Sabbath: Living by the Spirit
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Read for This Week’s Study:

Gal. 5:16–25; Deut. 13:4, 5; Rom. 7:14–24; Jer. 7:9; Hos. 4:2; Matt. 22:35–40.

Memory Text:

“But I say, walk by the Spirit, and you will not gratify the desires of the flesh” (Galatians 5:16)

One of the most beloved Christian hymns is Robert Robinson’s “Come, Thou Fount of Every Blessing.” Robinson, however, was not always a man of faith. The death of his father left him angry, and he fell into debauchery and drunkenness. After hearing the famous preacher George Whitefield, Robinson surrendered his life to the Lord, became a Methodist pastor, and wrote that hymn, which originally included the lines: “Oh, to grace how great a debtor/Daily I’m constrained to be!/Let Thy goodness, like a fetter, Bind my wandering heart to Thee.”

Uncomfortable with the line about the Christian heart’s wandering, someone changed the words to read: “Prone to worship, Lord, I feel it, Prone to love the God I serve.”

Despite the editor’s good intentions, the original words accurately describe the Christian struggle. As believers we possess two natures, the flesh and the Spirit, and they are in conflict. Although our sinful nature will always be “prone” to wander from God, if we are willing to surrender to His Spirit, we do not have to be enslaved to the desires of the flesh. This is the thrust of Paul’s message in the texts for the week .

*Study this week’s lesson to prepare for Sabbath, December 17.

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Sabbath: Living by the Spirit — 8 Comments

  1. I'm having a tad of problem with this opening. The mention of a change made me curious. I've searched and seen several edited versions but none mention or show this change. Where can I find it?

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    • Hello.
      I also looked at this story of a change in this song with a little questionmark. And I think this story is a little misleading. I found the story in a bible-commentary to Gal 5 on the net. [link to website edited out See comment guidelines]
      And there the story goes like this:
      ----------------------------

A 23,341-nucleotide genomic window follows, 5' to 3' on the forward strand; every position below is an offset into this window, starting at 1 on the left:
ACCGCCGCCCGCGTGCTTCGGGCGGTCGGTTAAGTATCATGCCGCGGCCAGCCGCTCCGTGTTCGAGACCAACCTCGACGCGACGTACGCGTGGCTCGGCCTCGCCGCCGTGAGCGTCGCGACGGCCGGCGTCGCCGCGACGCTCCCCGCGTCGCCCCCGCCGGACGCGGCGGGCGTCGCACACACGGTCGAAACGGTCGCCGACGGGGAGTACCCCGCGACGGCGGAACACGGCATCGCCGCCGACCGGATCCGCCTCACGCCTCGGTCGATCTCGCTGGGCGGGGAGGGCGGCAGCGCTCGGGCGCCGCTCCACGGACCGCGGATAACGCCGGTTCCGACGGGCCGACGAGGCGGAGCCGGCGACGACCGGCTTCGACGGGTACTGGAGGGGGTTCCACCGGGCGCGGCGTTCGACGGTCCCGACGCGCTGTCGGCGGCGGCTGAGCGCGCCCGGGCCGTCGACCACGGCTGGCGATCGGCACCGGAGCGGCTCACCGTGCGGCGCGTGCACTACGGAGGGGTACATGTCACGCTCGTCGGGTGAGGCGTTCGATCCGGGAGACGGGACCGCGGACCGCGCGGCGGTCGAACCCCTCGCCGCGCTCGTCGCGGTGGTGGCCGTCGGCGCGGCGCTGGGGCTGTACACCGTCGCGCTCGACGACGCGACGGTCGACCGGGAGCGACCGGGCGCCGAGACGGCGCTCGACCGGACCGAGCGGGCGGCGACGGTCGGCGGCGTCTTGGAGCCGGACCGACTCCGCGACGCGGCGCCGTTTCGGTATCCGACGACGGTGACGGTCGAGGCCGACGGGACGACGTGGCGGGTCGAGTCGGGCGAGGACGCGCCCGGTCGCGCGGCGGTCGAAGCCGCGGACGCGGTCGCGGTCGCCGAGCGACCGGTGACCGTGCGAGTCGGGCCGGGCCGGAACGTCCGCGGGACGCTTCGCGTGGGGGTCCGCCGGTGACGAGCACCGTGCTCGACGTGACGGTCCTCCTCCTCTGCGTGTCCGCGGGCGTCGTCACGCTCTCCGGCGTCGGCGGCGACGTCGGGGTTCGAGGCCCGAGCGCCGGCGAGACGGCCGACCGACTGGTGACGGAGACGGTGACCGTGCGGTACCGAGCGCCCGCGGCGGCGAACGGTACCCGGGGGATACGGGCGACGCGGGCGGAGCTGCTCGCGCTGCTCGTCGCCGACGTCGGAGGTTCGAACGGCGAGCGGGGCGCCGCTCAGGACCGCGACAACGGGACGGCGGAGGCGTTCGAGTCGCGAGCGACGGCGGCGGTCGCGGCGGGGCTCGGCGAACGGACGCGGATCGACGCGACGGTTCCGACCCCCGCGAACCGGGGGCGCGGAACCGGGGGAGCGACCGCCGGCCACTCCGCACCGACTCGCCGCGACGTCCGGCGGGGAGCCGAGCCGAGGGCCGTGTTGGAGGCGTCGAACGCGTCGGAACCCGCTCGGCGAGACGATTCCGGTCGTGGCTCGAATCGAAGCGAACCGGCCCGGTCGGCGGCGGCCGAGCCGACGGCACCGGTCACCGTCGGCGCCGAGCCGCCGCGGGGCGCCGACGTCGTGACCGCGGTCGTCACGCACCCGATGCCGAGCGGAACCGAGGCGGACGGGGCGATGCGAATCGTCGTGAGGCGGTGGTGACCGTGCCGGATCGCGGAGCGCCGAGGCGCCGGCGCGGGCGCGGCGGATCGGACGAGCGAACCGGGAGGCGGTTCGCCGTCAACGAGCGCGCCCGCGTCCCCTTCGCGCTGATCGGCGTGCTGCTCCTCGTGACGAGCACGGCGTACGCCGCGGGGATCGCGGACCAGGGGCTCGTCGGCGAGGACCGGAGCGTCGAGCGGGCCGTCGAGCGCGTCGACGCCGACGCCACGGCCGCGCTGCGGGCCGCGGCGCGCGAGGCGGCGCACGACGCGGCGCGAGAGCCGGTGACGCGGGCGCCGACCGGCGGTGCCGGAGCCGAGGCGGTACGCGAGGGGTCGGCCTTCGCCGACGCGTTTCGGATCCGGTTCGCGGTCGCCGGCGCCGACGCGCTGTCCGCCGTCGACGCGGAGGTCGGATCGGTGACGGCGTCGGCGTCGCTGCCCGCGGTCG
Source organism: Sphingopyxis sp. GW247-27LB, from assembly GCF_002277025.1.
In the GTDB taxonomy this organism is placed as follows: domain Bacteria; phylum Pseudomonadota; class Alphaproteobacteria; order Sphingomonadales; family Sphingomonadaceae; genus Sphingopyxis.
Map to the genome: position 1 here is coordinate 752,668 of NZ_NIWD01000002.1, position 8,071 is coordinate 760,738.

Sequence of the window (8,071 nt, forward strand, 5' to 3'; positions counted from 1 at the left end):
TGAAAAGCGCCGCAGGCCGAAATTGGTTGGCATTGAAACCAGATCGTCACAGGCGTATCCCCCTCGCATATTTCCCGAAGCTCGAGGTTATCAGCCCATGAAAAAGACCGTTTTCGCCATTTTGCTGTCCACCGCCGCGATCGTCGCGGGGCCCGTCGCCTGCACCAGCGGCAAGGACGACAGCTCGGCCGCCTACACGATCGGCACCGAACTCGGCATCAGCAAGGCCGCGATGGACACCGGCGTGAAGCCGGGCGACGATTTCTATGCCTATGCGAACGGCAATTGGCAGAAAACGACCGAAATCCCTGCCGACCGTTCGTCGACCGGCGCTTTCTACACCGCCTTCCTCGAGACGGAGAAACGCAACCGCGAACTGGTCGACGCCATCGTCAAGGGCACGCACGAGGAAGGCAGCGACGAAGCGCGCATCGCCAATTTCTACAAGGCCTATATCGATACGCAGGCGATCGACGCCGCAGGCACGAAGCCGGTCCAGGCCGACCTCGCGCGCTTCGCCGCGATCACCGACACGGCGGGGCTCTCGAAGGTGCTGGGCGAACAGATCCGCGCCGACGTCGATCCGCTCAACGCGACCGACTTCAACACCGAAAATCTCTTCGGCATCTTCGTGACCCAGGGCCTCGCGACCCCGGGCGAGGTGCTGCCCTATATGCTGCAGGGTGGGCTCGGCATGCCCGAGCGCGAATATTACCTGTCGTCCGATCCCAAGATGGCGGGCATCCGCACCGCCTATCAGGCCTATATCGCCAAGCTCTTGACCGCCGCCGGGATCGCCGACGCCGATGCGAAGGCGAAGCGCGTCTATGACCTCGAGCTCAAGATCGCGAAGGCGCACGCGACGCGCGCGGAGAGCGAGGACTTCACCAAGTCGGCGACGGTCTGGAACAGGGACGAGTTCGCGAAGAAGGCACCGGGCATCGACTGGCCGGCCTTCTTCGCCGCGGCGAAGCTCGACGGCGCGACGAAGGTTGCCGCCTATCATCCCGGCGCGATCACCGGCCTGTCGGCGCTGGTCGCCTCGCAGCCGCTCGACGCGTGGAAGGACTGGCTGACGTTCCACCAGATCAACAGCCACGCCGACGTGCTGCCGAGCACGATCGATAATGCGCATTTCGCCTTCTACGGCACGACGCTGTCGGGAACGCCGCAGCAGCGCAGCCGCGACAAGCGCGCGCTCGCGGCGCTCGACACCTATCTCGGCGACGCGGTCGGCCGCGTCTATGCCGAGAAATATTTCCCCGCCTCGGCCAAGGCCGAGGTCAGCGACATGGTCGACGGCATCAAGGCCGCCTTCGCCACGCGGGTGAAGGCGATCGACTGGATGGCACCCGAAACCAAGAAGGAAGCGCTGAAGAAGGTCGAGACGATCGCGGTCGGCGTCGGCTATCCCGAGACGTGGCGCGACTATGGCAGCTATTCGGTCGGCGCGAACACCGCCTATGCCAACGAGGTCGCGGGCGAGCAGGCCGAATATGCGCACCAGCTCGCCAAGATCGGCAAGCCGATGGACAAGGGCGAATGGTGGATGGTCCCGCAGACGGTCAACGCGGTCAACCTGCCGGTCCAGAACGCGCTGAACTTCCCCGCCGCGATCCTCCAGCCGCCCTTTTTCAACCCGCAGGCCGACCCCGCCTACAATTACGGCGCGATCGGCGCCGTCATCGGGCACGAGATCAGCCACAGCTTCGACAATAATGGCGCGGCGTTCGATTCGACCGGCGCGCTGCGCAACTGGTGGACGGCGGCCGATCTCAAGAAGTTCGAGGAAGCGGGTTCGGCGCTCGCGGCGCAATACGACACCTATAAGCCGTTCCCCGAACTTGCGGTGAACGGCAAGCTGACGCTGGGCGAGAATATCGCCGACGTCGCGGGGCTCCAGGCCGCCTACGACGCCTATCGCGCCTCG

"There is a song we sing entitled “Come Thou Fount” (play hymn) by Robert Robinson.
      Come, Thou Fount of every blessing,
      Tune my heart to sing Thy grace;
      Streams of mercy, never ceasing,
      Call for songs of loudest praise.
      It is a wonderful hymn. In the last stanza are these words:
      Prone to wander, Lord, I feel it,
      Prone to leave the God I love;
      After this song was written, someone looked at it and said, “That is not my experience—I’ll change that.” So in some hymnbooks we find these words:
      Prone to worship, Lord, I feel it,
      Prone to love the God I serve.
      --------------------------------------------
      The story, in a slightly different version, is in the netadress
      [link to website edited out]
      That means that the change was done, not in the lines mentioned in the quarterly, but in the next line.
      I cannot either find this changed version in any songbook I have, neither in all the versions given in Wikipedia
      [link to website edited out]
      But the story has a good point, anyway..

      Regards Trygve Andersen
      Norway

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  2. this is such a blessing , to be able to share gods word with my family. i have sang this song over and over and never seen it in this light. we are willing to surrender to his spirit.

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  3. It is a blessing to be able to discuss Gods word globally. This is a very interesting lesson, what caught my attention is the fact that there is a conflict between the flesh and the spirit. therefore we need to crucify the desires of the flesh to walk in the spirit.

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  4. Though I haven't gone in details to ascertain the changes said to have been made on this song, I find the whole point well driven home. Yes, our hearts are prone to wonder a way from God but thanks to His love and mercy in that through the Holy Spirit, our hearts are constantly reminded to return back to the giver of life.
    Brethren, let's not look much at the history of the song but the purpose of the lesson writers- which is of course to show us how flesh and the spirit are ever in conflict. Happy Sabbath to everyone!

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  5. point well made Wanqija. lets stop looking at the forest and see the trees! the lyrics of the song may or may not have been changed, but the Word of God says that there is an ongoing conflict between the spirit and the flesh!! you know it, and I know it. That's the real challenge of the christian experience and That's the real point. Walk in the spirit and let the fruit of the spirit be manifested in our behavior more and more. The victory is already won! Hallelujah!!

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  6. Hey family, while its very good to do our research on ths Sabbath School lessons and on various points, lets not get distracted. Yes true some points may seems way off you me but on the other hand it may come handy and or helpful to someone else. Therefore let's search for the context of the issue at hand

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  7. Just a point of observation: The new (changed) lyrics, as cited in the lesson, are something which I had never seen before. Clearly, our hymnals have the original lyrics. I'm sure that the lesson author understood this, and was merely trying to make a spiritual point, not sound an alarm.
    *
    I hope this helps someone. God bless!

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